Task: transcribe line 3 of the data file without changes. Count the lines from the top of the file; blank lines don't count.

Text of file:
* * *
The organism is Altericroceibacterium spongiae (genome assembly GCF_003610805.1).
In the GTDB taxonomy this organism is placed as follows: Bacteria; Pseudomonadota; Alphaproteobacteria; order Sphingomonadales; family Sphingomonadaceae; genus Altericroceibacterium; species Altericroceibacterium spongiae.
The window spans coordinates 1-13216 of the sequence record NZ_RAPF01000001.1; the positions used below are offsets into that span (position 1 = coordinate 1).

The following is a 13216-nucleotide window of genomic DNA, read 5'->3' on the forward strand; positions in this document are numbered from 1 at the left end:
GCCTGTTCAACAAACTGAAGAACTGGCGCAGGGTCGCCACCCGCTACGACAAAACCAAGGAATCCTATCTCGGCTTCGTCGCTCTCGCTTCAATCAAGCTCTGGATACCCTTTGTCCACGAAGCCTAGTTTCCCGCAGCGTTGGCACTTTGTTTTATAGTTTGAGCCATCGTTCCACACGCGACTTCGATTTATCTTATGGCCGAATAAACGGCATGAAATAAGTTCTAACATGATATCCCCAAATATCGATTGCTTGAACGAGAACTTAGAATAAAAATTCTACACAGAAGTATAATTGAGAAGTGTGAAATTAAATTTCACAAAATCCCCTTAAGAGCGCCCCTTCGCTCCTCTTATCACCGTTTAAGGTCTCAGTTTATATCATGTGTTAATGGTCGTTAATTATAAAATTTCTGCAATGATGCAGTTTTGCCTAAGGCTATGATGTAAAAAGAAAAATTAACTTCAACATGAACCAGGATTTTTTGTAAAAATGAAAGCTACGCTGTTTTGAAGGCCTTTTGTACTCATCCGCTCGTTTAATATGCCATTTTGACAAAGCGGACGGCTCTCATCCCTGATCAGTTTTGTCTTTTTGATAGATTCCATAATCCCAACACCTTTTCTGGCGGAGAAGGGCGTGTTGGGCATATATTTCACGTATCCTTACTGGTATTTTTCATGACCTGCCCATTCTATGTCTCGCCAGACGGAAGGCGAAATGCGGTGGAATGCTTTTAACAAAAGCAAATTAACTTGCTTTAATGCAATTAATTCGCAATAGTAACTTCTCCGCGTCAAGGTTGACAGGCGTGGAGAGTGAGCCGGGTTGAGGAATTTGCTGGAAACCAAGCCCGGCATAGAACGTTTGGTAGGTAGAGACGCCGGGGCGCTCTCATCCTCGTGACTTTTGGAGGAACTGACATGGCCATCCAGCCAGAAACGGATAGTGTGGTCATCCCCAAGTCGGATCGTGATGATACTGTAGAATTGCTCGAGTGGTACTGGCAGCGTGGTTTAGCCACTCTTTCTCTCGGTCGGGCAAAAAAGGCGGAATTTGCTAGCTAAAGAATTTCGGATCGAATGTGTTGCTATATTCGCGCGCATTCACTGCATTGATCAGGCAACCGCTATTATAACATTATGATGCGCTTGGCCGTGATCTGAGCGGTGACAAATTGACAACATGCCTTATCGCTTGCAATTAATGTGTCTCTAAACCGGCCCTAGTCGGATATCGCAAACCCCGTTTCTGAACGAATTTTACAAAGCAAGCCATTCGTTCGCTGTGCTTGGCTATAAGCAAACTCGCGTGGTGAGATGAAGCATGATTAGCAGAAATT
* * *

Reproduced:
The window spans coordinates 1-13216 of the sequence record NZ_RAPF01000001.1; the positions used below are offsets into that span (position 1 = coordinate 1).